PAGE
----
Face to face with "Lights Out" and "The Real Deal"!

13.02.06 - By James Slater: The day of the James Toney v Evander Holyfield fight, back in 2003, I arrived at The Mandalay Bay early (much earlier than I had done at the De La Hoya v Mosley II fight, this time not having the rigours of a hangover to contend with). The place was already buzzing and a mock boxing ring had been set up along with two huge sized boxing gloves. One had Holyfield across it while the other was emblazoned with Toney's name. Programs and other merchandise were on sale and I further lightened my wallet. Two T-shirts, a cap and a program were now mine.

After a light lunch and a couple of beers I was strolling around the casino section. I was again enjoying the atmosphere and the anticipation that only a big fight can bring. I hadn't yet noticed any boxers or celebrities but put this down to my early arrival. Also, Holyfield v Toney didn't figure to be as huge an event as the De La Hoya fight. But then I had to double check my vision. None other than Evander Holyfield and a small entourage walked right past me! My pulse quickened, something I had grown accustomed to in the past few weeks, and I fumbled for my pen. I composed myself as best I could and approached Evander from the side as he was still walking..

"Mr Holyfield, sir, would you mind.?" I said, while motioning to the boxing program I had held open to a page with an image of "The Real Deal's" face that was now staring out at the real thing. He looked me straight in the eye, somewhat intimidating me I must say, and then said one solitary word. "No". I couldn't believe it. I was shocked not to mention disappointed. As I watched him turn and walk away, giving me an almost regal wave of the hand, as if to motion me from him, one of his aides said, "We're not signing anything today, sorry". And then I was stood alone feeling embarrassed. This was the first time I had been refused an autograph and by one of the sport's gentlemen, a man known for his approachability and fan friendliness.

What had I done wrong? I had certainly asked him in the usual polite way. I put it down to the fact that he was fighting later on that day. Maybe he'd simply had his game face on. I wandered over to the nearest bar and had a few more beers. Disappointment had surfaced for the first time in Vegas (perhaps this served me right, after all I had blown it with Iran Barkley a few days earlier. I know I should've bought him lunch, it was the least I could've done. For what it's worth, when I'm next in Vegas, if I see Iran again I'm going to do it right this time, no doubt) I knew I may never get another chance at Holyfield's autograph. Still, at least I had been face to face with the great man, even if the experience had unnerved me quite a bit. Evander had had a mean look on his face and if this had been a pre-fight stare down we had been engaging in, I would have certainly melted.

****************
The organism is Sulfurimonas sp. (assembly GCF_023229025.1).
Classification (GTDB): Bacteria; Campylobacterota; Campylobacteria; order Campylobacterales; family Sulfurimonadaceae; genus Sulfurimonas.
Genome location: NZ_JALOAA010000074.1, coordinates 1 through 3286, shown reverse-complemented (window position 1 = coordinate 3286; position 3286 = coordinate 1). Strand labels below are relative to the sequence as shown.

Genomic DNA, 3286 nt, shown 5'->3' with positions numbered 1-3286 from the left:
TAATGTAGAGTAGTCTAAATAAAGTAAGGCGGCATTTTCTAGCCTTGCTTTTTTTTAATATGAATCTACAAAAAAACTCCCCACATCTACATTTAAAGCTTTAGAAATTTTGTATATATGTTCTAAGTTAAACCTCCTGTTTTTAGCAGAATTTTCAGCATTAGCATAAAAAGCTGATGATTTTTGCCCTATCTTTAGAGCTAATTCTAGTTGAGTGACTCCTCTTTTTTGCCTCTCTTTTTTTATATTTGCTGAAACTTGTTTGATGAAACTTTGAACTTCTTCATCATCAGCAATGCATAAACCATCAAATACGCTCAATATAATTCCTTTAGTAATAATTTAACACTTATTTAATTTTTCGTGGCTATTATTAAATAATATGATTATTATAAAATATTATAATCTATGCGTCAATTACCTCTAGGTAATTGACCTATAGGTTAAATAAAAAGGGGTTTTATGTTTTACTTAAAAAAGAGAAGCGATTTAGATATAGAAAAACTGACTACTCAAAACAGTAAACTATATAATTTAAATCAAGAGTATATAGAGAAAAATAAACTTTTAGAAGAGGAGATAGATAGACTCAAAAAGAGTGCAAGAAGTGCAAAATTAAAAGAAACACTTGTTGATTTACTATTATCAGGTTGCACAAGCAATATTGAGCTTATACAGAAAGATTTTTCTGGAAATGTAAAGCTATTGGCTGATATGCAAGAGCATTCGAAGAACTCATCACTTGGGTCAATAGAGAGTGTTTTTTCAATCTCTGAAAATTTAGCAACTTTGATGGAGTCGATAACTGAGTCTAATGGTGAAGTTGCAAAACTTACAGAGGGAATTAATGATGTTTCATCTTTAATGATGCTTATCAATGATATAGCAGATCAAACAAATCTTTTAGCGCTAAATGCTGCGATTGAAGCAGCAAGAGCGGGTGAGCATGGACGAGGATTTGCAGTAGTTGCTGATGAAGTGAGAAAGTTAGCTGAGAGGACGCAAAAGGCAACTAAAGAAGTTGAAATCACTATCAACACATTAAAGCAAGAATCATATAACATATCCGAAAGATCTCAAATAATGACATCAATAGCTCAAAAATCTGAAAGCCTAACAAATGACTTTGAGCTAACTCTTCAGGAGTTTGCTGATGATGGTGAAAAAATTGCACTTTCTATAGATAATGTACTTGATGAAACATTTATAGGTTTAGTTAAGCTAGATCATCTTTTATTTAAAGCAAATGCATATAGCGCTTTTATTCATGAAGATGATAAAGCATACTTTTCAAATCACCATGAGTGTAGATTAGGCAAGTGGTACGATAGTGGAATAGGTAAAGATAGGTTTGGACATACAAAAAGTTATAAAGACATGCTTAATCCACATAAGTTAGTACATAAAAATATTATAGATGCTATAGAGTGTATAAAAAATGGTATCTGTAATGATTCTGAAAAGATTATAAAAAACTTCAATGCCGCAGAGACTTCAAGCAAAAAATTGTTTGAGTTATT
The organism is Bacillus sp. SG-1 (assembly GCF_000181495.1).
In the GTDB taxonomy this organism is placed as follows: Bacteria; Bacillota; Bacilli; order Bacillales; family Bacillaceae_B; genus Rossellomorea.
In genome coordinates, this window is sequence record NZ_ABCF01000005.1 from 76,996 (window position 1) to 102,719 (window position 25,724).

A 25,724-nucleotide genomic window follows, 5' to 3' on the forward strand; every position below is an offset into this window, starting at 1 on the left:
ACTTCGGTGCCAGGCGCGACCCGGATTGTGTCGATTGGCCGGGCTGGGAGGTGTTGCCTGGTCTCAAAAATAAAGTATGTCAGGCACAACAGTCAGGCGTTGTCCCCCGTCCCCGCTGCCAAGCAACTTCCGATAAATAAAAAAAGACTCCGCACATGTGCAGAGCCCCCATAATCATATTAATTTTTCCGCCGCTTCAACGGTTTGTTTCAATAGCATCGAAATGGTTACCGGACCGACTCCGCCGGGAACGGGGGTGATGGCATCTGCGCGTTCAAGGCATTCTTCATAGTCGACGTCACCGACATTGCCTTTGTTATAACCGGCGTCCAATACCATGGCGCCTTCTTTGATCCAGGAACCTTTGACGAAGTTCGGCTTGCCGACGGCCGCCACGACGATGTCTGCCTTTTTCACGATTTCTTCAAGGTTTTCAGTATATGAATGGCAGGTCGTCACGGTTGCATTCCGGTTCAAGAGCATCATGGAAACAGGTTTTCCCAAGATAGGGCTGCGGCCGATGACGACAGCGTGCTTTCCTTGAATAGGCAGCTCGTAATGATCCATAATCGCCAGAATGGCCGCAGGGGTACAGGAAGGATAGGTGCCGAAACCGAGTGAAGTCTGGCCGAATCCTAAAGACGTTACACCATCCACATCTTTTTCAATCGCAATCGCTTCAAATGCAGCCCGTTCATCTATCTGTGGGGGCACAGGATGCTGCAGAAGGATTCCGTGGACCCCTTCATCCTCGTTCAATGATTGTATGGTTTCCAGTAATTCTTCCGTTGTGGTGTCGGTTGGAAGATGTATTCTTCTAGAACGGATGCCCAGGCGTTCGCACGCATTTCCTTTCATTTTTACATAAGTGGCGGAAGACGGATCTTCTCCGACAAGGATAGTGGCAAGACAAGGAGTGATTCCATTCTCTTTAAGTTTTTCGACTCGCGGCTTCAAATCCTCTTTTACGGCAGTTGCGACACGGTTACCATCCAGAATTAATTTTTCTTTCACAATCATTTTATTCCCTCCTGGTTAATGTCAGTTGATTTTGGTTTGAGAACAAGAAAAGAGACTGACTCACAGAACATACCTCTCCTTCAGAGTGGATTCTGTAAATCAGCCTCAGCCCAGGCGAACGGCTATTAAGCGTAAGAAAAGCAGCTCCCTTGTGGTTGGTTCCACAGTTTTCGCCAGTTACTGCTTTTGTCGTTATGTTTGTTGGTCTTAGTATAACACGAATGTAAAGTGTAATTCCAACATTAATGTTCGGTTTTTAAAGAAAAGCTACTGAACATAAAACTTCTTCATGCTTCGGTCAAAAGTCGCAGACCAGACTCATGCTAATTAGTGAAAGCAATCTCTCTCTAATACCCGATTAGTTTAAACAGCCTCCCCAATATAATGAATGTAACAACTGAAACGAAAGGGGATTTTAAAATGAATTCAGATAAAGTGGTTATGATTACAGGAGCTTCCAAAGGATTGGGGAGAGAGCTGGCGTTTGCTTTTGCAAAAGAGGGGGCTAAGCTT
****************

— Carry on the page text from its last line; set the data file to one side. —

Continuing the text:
He was known as a nice guy, yes, but in that ring Holyfield has shown toughness, an ability to fight dirty if necessary and a frightening ability to take punches. I still considered it an honour to have at least seen him in the flesh.

As all this was going around in my head, I happened to look up just in time to see Evander's protagonist for the evening entering the casino. Only a few minutes after my encounter with Holyfield, I now had a possibility at meeting him too. Things were happening fast today. I had been unsettled by the previous rejection and I debated with myself whether or not to approach Mr Toney. Maybe it was simply better not to bother a boxer so close to a fight. Perhaps I should be more respectful. But I also knew how I might not get another chance to meet James and as he had stopped and was chatting to a group of people, I decided to give it a try. I was thrilled and relieved when he gladly signed my program. He asked me my name, and when he learnt we shared the same christian name, he joked how much the name "sucked". We both laughed and I wished him good luck, for which he very politely thanked me. Amazing. The so-called bad boy of boxing, the motor mouth who was often partial to the use of a few expletives while being interviewed post-fight, was friendly and accommodating. Maybe he just knew the value of good copy and deep down was a great guy. This is certainly my opinion today. He for one didn't mind being greeted by his fans, even on the day of his fights, this one being of the utmost importance to him.

As a result of James' kindness, the smile returned to my face. I knew now who I would be rooting for come fight time!

Article posted on 14.02.2006

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